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Pandemic ended my rendezvous with the barber

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K S S Pillai

Among those affected most by the current pandemic are barbershops and beauty parlours. I used to look forward to the once-a-month visit to my barber, where I could get a haircut and a vigorous massage of my head in addition to becoming privy to the secret lives of some of the residents of our housing colony.

All that has become things of the past as the hairdressers are considered super spreaders of the virus. Though they may wear masks, cutting your hair or shaving your face from a distance of six feet is impossible.

The present situation reminds me of our village barber Tom, who used to offer home services during my childhood. He would announce his presence by a deferential cough and wait for my father to emerge from the house and sit under the mango tree for his haircut and shave.

Though ancient-looking with a couple of missing front teeth, his wrinkled hands were always steady while holding a pair of scissors or a razor. Despite Benjamin Franklin’s warning about the danger of trusting young doctors and old barbers, the elders seemed to have full faith in him and did not hesitate to bow their heads before him.

Perhaps they knew that barbers used to belong to a highly respected stratum in the society in countries like Egypt and that they performed religious ceremonies like weddings and baptisms and doubled as surgeons who pulled teeth, set broken bones and performed bloodletting where patients would be cut ‘to bleed out illness in the body’.

Tom knew when the turn of every customer came for a shave or haircut. You could expect him at your doorstep on the due date. He carried a small bundle containing the essential tools of his trade: a pair of scissors, a razor, a couple of combs, a sharpening stone, a brass bowl, and a piece of soap. He also carried a small mirror for his customers to monitor his handiwork and give instructions, if any.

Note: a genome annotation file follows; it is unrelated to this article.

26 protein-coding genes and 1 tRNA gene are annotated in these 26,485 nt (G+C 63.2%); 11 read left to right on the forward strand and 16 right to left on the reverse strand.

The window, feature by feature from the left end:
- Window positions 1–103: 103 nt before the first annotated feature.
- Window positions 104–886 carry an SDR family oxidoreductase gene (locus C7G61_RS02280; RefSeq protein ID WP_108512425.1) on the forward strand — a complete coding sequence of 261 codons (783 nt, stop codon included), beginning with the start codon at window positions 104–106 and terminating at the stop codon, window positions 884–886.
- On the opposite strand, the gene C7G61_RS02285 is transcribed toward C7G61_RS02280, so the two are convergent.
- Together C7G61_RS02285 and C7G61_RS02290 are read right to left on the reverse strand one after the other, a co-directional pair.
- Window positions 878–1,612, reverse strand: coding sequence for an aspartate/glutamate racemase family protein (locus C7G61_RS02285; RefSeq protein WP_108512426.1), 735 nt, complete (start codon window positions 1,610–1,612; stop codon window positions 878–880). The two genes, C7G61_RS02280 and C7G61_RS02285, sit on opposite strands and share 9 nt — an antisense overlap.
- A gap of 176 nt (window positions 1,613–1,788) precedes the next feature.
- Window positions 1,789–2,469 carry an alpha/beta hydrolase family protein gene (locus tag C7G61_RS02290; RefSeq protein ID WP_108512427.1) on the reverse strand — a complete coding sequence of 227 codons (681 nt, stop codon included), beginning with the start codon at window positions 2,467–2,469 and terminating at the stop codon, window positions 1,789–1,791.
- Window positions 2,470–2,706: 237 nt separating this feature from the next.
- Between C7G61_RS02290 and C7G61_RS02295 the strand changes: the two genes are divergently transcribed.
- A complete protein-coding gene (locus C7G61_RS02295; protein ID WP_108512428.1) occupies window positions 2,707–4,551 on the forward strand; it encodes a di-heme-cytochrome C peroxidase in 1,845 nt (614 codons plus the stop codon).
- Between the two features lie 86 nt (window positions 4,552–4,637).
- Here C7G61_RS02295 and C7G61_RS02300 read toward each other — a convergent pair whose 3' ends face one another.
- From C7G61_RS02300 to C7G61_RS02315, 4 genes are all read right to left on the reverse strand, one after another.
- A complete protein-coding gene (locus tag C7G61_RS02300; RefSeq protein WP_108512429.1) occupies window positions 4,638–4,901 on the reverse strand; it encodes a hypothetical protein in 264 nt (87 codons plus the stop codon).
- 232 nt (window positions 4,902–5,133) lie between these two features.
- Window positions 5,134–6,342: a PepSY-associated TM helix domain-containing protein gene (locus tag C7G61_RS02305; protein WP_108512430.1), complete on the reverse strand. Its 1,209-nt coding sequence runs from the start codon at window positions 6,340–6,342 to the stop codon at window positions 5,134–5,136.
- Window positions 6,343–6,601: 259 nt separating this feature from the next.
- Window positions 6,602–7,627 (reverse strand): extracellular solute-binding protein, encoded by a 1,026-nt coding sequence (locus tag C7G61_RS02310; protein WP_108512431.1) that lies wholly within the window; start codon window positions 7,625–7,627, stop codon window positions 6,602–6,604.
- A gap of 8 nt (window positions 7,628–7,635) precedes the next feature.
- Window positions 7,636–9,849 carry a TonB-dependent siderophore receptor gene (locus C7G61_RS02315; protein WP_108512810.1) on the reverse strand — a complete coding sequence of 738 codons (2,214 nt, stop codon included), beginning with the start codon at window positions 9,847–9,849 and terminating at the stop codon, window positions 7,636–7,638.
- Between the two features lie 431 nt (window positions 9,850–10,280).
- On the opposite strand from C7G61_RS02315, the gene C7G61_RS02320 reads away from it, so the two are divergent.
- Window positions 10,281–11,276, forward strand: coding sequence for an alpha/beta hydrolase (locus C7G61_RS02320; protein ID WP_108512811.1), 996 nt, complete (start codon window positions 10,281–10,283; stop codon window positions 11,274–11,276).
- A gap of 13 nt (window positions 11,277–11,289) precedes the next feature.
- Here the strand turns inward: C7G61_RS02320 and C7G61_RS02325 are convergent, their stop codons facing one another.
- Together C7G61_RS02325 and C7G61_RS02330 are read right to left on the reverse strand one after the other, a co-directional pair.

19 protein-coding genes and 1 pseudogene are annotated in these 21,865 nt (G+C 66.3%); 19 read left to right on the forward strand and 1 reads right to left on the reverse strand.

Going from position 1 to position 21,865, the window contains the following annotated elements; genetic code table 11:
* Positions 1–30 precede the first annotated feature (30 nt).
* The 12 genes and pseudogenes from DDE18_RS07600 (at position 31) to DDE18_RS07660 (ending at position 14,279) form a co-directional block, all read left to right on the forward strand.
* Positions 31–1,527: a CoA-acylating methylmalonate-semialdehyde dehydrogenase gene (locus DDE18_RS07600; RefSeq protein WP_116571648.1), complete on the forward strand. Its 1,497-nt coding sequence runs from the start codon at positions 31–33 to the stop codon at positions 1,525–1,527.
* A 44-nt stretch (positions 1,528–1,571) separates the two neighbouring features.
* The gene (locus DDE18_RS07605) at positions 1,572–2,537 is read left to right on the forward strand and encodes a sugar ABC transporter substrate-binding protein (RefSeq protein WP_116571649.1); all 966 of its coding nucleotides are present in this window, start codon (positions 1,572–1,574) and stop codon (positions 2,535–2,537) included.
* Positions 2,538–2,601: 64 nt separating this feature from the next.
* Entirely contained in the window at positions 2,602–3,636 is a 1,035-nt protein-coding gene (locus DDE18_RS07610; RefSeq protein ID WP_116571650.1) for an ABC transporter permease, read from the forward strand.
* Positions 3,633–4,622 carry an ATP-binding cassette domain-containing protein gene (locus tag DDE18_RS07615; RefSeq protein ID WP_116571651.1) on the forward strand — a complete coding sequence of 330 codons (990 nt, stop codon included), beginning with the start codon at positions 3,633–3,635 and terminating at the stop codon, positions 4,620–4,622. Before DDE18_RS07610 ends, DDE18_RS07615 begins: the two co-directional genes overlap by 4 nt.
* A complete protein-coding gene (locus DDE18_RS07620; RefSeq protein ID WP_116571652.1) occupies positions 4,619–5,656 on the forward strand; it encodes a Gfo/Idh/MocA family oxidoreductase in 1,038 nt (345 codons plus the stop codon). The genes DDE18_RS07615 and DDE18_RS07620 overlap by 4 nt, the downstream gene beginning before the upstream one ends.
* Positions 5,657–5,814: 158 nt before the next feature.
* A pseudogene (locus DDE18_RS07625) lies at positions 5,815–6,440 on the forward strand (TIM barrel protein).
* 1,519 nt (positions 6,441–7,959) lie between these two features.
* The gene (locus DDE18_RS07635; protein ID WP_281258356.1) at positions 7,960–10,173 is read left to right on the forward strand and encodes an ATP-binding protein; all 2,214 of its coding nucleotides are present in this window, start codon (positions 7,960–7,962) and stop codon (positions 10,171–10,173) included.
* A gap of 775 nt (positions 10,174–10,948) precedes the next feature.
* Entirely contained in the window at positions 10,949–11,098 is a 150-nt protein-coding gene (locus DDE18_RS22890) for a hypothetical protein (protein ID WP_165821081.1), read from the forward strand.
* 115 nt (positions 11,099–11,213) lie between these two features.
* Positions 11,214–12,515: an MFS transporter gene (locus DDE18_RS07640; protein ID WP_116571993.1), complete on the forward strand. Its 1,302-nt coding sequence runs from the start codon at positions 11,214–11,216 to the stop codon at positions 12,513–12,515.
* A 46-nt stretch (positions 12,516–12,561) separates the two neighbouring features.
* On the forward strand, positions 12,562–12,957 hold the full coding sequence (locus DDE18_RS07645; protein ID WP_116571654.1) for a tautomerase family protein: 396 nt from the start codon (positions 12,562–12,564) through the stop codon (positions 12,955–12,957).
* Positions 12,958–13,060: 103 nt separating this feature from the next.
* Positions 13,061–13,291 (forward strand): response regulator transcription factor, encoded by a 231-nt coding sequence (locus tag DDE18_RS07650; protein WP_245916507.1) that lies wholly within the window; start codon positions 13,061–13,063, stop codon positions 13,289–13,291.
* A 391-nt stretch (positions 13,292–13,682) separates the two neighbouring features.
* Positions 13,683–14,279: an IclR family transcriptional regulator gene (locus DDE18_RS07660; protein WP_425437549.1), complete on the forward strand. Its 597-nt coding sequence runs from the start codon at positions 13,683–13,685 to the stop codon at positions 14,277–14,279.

He was a reliable newsmonger with both his ears to the ground. If you wanted to know anything about anybody in the village, you had only to ask him. By the time he finished the hair-cutting or shaving, you would have up-to-date information on the subject of your interest.

Even during those days, the younger generation used to patronize a couple of barbershops in the town, which had swivel chairs, large mirrors in the front and back, ceiling fans, and photographs of cine stars with different hair-styles so that you could choose any of them.

There was also a newspaper and some periodicals kept for those who waited for their turn.

Not that Tom’s profession was risk-free. I remember an incident when my father almost thrashed him for nicking his face. Though Tom had tried to stem the flow of blood by pressing the affected area with his fingers, he was not successful. Father was so enraged at the sting and the sight of blood that he threatened Tom with breaking every bone in his body if he dared to come to the area in the future.

Tom had the presence of mind to apologize profusely before leaving hurriedly, even without waiting for his wages. My father’s anger was, however, short-lived when he found that the injury was superficial, and when Tom presented himself after a week, there was no reference to the incident.

(The author is a retired professor of English. His contributes to various newspapers at the national and regional level)


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